Heading out of 2017 and into the New Year, the health tech battlefield is littered with countless startups who garnered investments but soon fell to the unique pressures felt in the healthcare space. At Junto, we have been able to have a sidelines view of these trials and tribulations as we have guided our larger providers and pharmaceutical members through different phases of digital innovation.
While plenty of companies have impressed us with their tenacity and drive, a few stood out for their unique vision and solutions to the healthcare ecosystem's struggles on both the clinician and patient side. Here is our roundup of 3 startups that thoroughly impressed us this year and that you should be sure to keep an eye on as we head into 2018, because they are most definitely positioned for even more success.Read More
Adoption of technology in the healthcare field has been happening at an incredibly slow pace. This is a fact that new would disagree with. The market is saturated with health tech companies that are vying to be the next big unicorn in the field, but long sales cycles and simple underestimations of what is needed for HIPAA and FDA approval has led to the demise of many of these projects. The ones that do receive enough series funding to produce finessed products for health systems and pharmaceutical companies however soon realize that the battle against time is not over.
Simply getting into a health system is not enough. Once a contract is finally ironed out and software is exchanged, the next uphill battle against the slow-pace of internal adoption is mounted.Read More
Recently, we caught up with serial founder Jean-Luc Neptune who is out to change the sports medicine landscape with his business partner Adam Banks.
Together, these two men have founded a new venture called Athletik Health. With countless years of experience managing startups and a background in medicine, JL sees the opportunity for a reinvention of the sports medicine landscape. Over the past few years we have all watched the rise of boutique fitness programs like Soul Cycle and a new class of ultra marathons and races. What has been missing however is a similar reinvention of the care provided for everyday individuals who are pushing their bodies to the extreme through these new exercise fads.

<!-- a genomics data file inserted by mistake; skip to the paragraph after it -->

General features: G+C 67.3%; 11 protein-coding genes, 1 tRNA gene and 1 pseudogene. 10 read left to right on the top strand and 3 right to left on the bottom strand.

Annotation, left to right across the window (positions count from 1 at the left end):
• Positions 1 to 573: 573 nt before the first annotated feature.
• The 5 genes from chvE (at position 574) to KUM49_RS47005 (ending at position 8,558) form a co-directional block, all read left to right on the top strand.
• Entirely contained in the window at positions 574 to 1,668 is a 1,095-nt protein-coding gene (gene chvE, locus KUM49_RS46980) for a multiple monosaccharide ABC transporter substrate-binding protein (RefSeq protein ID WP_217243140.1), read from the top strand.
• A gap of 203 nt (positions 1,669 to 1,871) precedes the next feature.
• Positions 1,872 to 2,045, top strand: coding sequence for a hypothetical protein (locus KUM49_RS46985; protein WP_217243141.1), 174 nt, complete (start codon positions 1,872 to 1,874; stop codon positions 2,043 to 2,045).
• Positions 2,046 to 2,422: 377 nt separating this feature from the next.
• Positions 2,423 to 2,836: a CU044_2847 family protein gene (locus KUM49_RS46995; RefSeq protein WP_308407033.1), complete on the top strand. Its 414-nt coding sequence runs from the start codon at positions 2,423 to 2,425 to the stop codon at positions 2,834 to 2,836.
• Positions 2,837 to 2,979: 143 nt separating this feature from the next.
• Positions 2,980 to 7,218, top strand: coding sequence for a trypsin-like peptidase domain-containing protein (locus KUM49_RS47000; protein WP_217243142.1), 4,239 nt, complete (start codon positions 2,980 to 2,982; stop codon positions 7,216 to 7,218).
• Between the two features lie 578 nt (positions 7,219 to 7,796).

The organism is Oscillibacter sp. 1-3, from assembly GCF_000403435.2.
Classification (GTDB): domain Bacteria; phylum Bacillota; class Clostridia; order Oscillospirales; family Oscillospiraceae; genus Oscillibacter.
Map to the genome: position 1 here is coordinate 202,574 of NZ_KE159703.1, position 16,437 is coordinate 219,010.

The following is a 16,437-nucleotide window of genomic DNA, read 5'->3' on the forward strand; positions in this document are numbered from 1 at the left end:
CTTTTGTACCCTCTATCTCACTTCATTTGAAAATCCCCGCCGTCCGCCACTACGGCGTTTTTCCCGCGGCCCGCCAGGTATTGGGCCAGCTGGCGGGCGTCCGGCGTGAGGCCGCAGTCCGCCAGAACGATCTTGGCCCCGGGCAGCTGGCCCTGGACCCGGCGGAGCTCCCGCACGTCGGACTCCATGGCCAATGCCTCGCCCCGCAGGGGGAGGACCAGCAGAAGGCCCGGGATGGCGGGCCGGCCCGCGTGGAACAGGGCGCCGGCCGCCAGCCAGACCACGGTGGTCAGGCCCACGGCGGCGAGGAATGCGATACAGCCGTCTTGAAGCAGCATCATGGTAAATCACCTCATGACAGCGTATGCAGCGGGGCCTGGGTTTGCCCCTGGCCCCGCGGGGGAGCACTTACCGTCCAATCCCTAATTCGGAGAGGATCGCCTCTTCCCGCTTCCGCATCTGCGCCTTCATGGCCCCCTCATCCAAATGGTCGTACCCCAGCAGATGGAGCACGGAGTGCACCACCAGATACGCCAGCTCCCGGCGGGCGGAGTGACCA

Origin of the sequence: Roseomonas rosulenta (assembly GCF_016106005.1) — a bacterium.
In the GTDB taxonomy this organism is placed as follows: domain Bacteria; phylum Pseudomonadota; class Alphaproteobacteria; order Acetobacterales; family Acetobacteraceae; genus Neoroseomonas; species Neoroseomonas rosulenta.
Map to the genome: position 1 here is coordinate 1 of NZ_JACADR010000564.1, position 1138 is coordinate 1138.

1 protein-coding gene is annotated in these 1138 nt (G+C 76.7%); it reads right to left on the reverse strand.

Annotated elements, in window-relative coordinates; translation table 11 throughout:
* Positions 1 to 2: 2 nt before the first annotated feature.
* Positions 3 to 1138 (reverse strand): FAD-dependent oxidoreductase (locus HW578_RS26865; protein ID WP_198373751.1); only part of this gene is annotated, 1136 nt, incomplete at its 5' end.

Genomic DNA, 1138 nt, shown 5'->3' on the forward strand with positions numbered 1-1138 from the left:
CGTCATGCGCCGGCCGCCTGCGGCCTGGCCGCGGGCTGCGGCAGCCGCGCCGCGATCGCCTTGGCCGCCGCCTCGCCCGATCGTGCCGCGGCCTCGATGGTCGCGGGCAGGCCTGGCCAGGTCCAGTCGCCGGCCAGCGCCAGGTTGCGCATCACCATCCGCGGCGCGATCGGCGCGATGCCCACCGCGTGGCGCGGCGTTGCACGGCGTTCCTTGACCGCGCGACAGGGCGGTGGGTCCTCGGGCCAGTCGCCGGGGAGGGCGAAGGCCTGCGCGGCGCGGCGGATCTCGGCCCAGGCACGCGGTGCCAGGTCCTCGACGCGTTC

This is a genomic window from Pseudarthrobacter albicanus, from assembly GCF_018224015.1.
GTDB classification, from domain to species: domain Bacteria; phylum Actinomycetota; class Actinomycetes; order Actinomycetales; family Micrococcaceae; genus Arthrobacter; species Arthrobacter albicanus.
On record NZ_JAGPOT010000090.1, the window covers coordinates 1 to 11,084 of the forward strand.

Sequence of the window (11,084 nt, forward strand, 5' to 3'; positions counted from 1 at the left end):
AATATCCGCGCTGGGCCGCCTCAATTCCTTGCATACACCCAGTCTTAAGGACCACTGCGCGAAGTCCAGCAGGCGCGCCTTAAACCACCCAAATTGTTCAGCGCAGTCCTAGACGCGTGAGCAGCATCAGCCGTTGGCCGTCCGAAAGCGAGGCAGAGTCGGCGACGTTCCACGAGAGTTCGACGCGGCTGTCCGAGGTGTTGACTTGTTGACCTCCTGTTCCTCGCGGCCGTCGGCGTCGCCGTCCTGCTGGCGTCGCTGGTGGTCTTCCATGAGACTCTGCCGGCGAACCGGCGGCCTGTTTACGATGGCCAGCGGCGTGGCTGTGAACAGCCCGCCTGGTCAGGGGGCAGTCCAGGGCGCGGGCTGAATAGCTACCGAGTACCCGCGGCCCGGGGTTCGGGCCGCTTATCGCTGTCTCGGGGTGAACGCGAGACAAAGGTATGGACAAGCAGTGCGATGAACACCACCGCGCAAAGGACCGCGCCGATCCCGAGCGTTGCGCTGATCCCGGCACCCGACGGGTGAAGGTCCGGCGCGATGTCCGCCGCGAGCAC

With Athletik Health, JL and Adam hope to make receiving care easier and to reverse the trend of underconsumption in rehabilitation medicine and physical therapy services.Read More
Those who actually manage and work within health systems are the ones who actually see the complete picture of the health tech revolution. They also are reading about these flashy new products, but unlike us they are also privy to the inner workings and struggles that getting a product successfully integrated into a health system requires. Revolutionizing our health system is not as easy as buying a bunch of product licenses and then handing out applications to patients, but actually involves a considerable amount of thought, training, IT integration, and program roll-out.One provider system that recently went through this experience is St. Vincent's Medical Center in Bridgeport, Connecticut.Read More
Imagine if I told you that there was a pool of close to 600,000 individuals in New York City who were ripe for innovative health technology integration. You probably wouldn’t believe me and say that it sounded too good to be true. This said pool does in fact exist and can be found concentrated within the city’s public housing.
While entrepreneurs, governmental leaders, and healthcare officials constantly speak of innovation and disruption, there seems to be a major disconnect between these words and actual creativity. This large, untapped pool of individuals who fall under the New York City Housing Authority’s (NYCHA) umbrella is one example of the lack of creative and truly disruptive practices I see in today’s early stage ecosystem.Read More